Details C++ dynamic memory allocation and namespaces

  • 2020-06-07 05:02:18
  • OfStack

1. Dynamic memory allocation in C++

Dynamic memory request via the new keyword Dynamic memory requests in C++ are type-based The delete key is used for memory release

C does not support dynamic memory allocation. It is implemented through malloc library functions. Some hardware may not support malloc at all. C++ new is a keyword, no matter on any compiler, any hardware platform can be dynamic memory allocation, this is the essential difference.

malloc dynamically allocates memory based on bytes, new dynamically allocates memory based on type

//  Variable application: 
Type * pointer = new Type;  //  From the heap space 1 A new one Type Type space 
//  The use and C language 1 sample 
delete pointer;    //  Here I'm referring to pointer The memory space of the element being pointed to is freed 

//  Array application: 
Type * pointer = new Type[N];  // N Exponential group size, number of array elements, not bytes 
delete[] pointer;  //  Array release, need to be in delete After it [] It's different from a variable 
          // delete[]  Indicates that the pointer to be freed is pointing to 1 Slice the array space, free the entire array space, if you use delete Words, pointer Points to the address of the first element of the array, and frees the memory space of the first element. The memory space of the rest elements is not freed, causing memory leak 

#include <stdio.h>

int main()
  int* p = new int;  
  *p = 5;
  *p = *p + 10;
  printf("p = %p\n", p);
  printf("*p = %d\n", *p);
  delete p;    //  To release a single variable 
  p = new int[10]; // p Point to the 1 Slice array space, 
  // p Point to the memory space, at least occupied 40 Two bytes, guaranteed enough, may be allocated more 
  for(int i=0; i<10; i++)
    p[i] = i + 1;
    printf("p[%d] = %d\n", i, p[i]);
  delete[] p;  //  The release of the array 
  return 0;

The difference between new keyword and malloc function:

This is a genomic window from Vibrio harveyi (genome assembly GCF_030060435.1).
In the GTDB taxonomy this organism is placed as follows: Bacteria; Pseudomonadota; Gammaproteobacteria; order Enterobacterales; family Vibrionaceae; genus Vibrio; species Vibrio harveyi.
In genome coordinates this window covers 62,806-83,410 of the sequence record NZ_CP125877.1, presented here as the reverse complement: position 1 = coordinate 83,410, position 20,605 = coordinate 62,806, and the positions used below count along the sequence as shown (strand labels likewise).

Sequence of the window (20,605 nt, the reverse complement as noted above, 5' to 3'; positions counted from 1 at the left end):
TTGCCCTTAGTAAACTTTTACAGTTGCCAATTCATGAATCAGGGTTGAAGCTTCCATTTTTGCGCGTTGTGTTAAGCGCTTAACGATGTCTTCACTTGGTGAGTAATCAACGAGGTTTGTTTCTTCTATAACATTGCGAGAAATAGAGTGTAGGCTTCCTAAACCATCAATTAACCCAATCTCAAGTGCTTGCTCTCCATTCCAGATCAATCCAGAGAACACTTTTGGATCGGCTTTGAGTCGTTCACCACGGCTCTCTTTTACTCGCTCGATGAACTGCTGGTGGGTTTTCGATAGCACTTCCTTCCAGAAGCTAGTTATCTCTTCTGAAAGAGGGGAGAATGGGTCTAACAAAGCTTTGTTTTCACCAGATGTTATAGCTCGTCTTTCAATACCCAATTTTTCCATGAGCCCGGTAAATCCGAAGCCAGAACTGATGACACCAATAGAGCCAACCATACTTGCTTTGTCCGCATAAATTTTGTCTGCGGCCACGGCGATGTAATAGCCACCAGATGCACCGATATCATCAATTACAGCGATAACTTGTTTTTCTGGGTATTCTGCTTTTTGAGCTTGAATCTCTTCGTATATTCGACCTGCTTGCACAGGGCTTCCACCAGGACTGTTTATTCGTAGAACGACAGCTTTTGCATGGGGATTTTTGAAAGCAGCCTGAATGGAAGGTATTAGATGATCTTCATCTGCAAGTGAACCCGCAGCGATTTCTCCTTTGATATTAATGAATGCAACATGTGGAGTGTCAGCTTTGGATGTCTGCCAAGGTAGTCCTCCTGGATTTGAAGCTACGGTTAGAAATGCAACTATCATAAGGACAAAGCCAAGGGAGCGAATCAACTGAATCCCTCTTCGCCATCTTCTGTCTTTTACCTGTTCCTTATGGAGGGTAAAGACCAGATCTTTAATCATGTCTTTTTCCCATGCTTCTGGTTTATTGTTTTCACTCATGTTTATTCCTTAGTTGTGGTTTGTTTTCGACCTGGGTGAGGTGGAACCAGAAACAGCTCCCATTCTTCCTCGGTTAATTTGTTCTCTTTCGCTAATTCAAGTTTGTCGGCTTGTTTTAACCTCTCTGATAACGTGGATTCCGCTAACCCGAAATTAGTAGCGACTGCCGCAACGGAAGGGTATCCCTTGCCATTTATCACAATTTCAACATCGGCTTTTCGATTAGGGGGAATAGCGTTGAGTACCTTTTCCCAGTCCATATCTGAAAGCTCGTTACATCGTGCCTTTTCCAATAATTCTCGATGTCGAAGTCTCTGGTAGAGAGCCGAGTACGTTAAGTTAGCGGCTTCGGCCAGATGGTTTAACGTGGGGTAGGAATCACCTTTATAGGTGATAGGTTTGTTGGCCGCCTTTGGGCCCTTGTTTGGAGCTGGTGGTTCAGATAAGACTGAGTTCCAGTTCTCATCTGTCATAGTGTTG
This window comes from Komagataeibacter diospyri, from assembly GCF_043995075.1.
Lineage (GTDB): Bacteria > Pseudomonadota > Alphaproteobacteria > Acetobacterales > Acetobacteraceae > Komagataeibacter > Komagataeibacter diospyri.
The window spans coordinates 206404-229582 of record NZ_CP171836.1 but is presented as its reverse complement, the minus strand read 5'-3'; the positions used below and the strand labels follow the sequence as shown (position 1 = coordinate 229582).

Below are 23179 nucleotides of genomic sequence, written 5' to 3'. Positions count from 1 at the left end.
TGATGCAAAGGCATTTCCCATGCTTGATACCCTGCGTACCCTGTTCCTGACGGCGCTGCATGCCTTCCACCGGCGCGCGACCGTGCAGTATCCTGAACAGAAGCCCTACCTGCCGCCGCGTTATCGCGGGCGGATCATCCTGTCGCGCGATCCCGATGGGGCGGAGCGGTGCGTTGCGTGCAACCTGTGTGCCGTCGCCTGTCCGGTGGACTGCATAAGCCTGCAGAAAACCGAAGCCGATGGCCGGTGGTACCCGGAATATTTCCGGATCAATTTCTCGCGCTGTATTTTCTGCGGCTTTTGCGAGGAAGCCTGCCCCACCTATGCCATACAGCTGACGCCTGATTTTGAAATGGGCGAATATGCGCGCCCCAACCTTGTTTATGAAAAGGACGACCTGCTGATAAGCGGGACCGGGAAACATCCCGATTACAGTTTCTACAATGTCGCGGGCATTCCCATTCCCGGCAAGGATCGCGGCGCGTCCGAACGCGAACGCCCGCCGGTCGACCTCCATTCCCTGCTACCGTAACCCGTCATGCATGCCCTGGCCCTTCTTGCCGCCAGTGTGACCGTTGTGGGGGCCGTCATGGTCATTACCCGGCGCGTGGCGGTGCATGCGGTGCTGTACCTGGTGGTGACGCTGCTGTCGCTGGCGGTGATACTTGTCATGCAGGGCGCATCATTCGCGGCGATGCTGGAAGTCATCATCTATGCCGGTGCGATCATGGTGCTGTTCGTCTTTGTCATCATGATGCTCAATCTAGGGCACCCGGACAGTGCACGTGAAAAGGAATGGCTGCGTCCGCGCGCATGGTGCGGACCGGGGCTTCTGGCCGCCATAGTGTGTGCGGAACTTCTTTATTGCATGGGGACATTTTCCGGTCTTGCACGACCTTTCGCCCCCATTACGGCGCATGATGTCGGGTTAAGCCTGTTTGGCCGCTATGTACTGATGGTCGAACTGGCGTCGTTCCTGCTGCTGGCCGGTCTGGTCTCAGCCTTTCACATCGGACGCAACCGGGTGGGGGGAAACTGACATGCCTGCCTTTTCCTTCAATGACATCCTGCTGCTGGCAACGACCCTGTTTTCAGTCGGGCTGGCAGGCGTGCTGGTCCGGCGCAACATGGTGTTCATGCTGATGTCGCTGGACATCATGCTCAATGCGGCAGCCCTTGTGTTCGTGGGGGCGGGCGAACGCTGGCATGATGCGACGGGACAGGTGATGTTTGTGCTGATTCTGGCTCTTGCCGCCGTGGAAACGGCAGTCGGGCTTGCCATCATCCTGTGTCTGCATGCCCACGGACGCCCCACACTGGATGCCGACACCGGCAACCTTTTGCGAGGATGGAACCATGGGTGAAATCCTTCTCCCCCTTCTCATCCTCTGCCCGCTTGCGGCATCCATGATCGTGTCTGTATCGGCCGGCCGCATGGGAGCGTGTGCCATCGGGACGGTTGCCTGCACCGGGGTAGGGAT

The new keyword is part 1 of C++ malloc is a function provided by the C library new allocates memory in units of a specific type malloc allocates memory in bytes new can be initialized when applying for a single type variable malloc does not have the memory initialization feature

Initialization of the new keyword:

int*  pi = new int(1);
float* pf = new float(2.0f);
char* pc = new char('c')l

2. Namespaces in C++

There is only one global scope in the C language

All global identifiers of the C language share one scope Identifiers may conflict with each other

The concept of namespaces is introduced in C++

The namespace divides the global scope into different parts Identifiers in different namespaces can have the same name without conflict Namespaces can be nested within each other The global scope is also called the default namespace


namespace Name
  namespace Internal
    /* ... */
  /* ... */

The use of namespaces

using namespace name;   //  Use the entire namespace 
using name::variable;   //  Use variables in the namespace 
::variable;        //  Use variables in the default namespace 

#include <stdio.h>

namespace First
  int i = 0;

namespace Second
  int i = 1;
  namespace Internal
    struct P
      int x;
      int y;

int main()
  using namespace First;
  using Second::Internal::P;
  printf("First::i = %d\n", i);
  printf("Second::i = %d\n", Second::i);
  P p = {2, 3};
  printf("p.x = %d\n", p.x);
  printf("p.y = %d\n", p.y);
  return 0;

Namespaces solve the problem of global variable naming conflicts

3, summary

C++ has built-in dedicated keywords for dynamic memory allocation

Dynamic memory allocation in C++ can be initialized simultaneously

Dynamic memory allocation in C++ is based on type

The namespace concept in C++ is used to resolve name conflicts

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